Behind the Curtain: New Film on ‘Life and Slimes’ of Gameshow Host Marc Summers

As a child of the ’80s, I remember the glory days of Nickelodeon. One show in particular holds a special, joyous, slimy place in my heart. I remember coming home from school, grabbing some sugary snack from the kitchen, and plopping myself on the couch to watch Double Dare — a riotous, messy, laugh-filled show that seemed to be made just for kids like me. Standing in the middle of all that fun and joy was one man — Marc Summers, gameshow host and (as it seemed to me back then) a big kid who loved all that messy fun as much as his contestants and audience did.

'Everything In Its Place' co-star Mike Nappi, right, on the verge of sliming Summers. | Courtesy photo

‘Everything In Its Place’ co-star Mike Nappi, right, on the verge of sliming Summers. | Courtesy photo

As host of Double Dare and The Food Network’s Unwrapped, among other projects, Marc Summers has brought joy to audiences worldwide. This Friday, September 14, the Bloomington Playwrights Project (BPP), in cooperation with IU Cinema, presents On Your Marc, a documentary about Summers’s life. On Your Marc shares Summers’s deeply personal story of the joys and difficulties of hosting the messiest of TV shows while struggling with severe obsessive-compulsive disorder (OCD), as the film simultaneously follows Summers through the process of putting on a play about his life.

In April 2016, Summers, who was born and raised in Indianapolis and graduated from North Central High School, returned to the Hoosier state to try something completely new: starring in a play. Everything In Its Place: The Life and Slimes of Marc Summers — written by Alex Brightman and music by Drew Gasparini — was produced by and debuted at BPP.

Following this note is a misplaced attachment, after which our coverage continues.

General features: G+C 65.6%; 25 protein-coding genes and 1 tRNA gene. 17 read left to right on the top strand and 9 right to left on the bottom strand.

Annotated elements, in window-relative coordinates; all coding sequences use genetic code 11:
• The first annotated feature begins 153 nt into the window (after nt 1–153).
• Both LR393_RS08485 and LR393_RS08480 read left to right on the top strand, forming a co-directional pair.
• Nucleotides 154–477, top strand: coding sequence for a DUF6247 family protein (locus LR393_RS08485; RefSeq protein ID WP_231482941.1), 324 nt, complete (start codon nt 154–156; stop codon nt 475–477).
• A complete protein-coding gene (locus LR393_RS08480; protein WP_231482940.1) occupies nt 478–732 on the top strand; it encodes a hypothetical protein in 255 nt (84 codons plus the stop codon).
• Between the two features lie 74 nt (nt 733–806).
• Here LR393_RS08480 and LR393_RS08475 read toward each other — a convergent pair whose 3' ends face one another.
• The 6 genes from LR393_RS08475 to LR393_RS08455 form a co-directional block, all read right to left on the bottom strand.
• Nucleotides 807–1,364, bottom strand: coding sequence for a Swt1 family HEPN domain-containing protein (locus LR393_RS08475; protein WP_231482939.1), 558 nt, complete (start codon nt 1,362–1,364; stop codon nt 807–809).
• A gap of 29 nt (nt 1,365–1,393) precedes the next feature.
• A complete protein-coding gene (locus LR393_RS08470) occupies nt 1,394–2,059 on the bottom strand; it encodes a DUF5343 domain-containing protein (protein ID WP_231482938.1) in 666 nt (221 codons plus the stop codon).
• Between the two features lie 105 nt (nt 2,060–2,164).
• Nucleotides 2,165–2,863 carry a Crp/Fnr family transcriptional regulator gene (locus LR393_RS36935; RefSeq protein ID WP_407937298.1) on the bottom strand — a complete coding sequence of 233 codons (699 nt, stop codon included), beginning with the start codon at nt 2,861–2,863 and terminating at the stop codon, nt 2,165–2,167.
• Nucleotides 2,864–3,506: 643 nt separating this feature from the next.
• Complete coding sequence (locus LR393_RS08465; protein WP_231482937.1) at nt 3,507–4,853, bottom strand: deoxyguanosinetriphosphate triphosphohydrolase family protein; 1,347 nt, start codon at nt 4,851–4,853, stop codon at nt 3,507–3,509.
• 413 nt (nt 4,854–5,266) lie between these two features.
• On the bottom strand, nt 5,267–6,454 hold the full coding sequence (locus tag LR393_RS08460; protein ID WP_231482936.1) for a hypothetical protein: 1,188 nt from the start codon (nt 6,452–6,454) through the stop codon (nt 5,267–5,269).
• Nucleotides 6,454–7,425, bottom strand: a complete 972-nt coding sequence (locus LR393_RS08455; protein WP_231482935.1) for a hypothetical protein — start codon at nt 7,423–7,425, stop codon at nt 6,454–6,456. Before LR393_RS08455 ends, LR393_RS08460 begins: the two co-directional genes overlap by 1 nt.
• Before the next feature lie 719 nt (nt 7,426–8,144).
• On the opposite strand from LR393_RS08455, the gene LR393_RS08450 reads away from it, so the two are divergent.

According to Chad Rabinovitz, producing artistic director of BPP and director of Everything In Its Place, “The play is about a man who became famous for the line, ‘Take the physical challenge.’  That’s what we know him for, and in his life, he has taken the physical challenge in every way. He is a survivor of cancer, he’s publicly struggled with OCD, and he also broke every bone in his face in a taxicab accident. He’s overcome all those physical challenges, and the play tells that story in a gameshow style.”

Chad Rabinovitz, producing artistic director of BPP and director of 'Everything In Its Place.' | Courtesy photo

Chad Rabinovitz, producing artistic director of BPP and director of ‘Everything In Its Place.’ | Courtesy photo

Through each and every one of these challenges, Summers has learned how short and precious life can be. So in his 60s, he made the decision to check a big item off of his bucket list. “One of the things that I always wanted to do in my life was theater, and I never did it,” says Summers. “I’ve almost died twice now, and I don’t know if I’m going to get many more chances. I thought, ‘If I don’t do it now, it’s never going to happen.’”

One of the main aspects of Summers’s story in both the play and the documentary is his very public struggle with OCD; Summers first came out as having OCD in the mid-90s on Biggers & Summers, a talk show he co-hosted, and discussed it again on The Oprah Winfrey Show.